Abraham Lincoln, A North Carolinian
There is substantial evidence
that Abraham Lincoln, the 16th president of the United States, was born not in
Kentucky, but on Puzzle Creek near Bostic, North Carolina, in Rutherford County.
Abraham Lincoln's mother, Nancy Hanks was “bound out” into
the care of the Abraham Enlow family, who lived in Rutherford County before
moving to Oconaluftee near Cherokee, North Carolina. She was a member of
the Concord Baptist Church near Bostic prior to and after the birth of the baby,
that she named Abraham. She left the area with “Little Abe” and married
Tom Lincoln in Kentucky where Jesse Head, the minister who performed the
ceremony, wrote of the young boy’s presence.
The following historians and biographers are some who have
long documented that Abraham Lincoln was born in North Carolina as recorded in
these and other publications
The Genesis of Lincoln by James H. Cathey (1899)
Abraham Lincoln, A North Carolinian with Proof by
James Caswell Coggins (1926)
The Eugenics of President Lincoln by James Caswell
The Tarheel Lincoln by Jerry Goodnight and Richard
Searching for Lincoln by Jerry Goodnight (2008)
Existence of these North Carolina roots are continually being found from other
unrelated sources as well. In Jean Tisdale’s book,
Dear Companion, her compilation of her ancestor’s Civil War letters,
wife Mary writes to her husband, Ancil Dycus, a Confederate soldier in the siege
of Richmond, about the story of “…Lincoln’s birth in Rutherford County….and that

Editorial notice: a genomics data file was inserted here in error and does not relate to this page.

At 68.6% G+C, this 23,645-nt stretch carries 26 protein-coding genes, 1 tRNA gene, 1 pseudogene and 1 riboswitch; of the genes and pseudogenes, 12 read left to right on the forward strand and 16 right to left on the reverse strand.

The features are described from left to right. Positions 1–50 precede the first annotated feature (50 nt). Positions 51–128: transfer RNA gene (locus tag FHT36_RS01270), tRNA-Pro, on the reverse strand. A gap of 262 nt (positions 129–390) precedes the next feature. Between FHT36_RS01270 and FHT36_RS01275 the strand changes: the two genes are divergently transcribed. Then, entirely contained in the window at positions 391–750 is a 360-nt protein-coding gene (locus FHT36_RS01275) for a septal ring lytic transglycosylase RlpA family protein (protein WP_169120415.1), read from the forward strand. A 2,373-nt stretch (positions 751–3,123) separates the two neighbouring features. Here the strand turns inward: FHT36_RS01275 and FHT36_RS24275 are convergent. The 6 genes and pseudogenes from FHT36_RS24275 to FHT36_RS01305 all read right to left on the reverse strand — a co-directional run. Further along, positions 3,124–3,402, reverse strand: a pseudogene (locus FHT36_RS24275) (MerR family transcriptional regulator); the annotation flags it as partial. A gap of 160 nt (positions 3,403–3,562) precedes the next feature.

Nancy Hanks left in a wagon train headed West,…holding Abraham in her lap”.
Another such source
The Child That Toileth Not; The Story of A Government Investigation That Was
Suppressed by Thomas Robinson Dawley, Jr. was copyrighted in 1912.
This source was written by a special agent of the Bureau of Labor, Department of
Commerce, was instigated by his research into mill labor and life in the South.
During his study, Dawley uncovered the story of Nancy Hanks’ predicament and
eventual move to Kentucky following her life with the Enloe family.
The mission of the Bostic Lincoln Center, a non-profit
organization, is to collect, document, research and preserve the
generational-lore of the area by providing audio/visual histories, exhibits and
programs telling this story and other stories of our region.
The Center will conduct tours of cultural and historical
sites and promote the distribution of educational materials telling the
story of our County.
At left is the marker at the intersection of the Bostic–Sunshine
Highway and Walker Mill Road, one mile from the traditional birthplace.
Tours are available by contacting The Bostic Lincoln Center at
or by mail at P. O. Box 153, Bostic, N. C. 28018.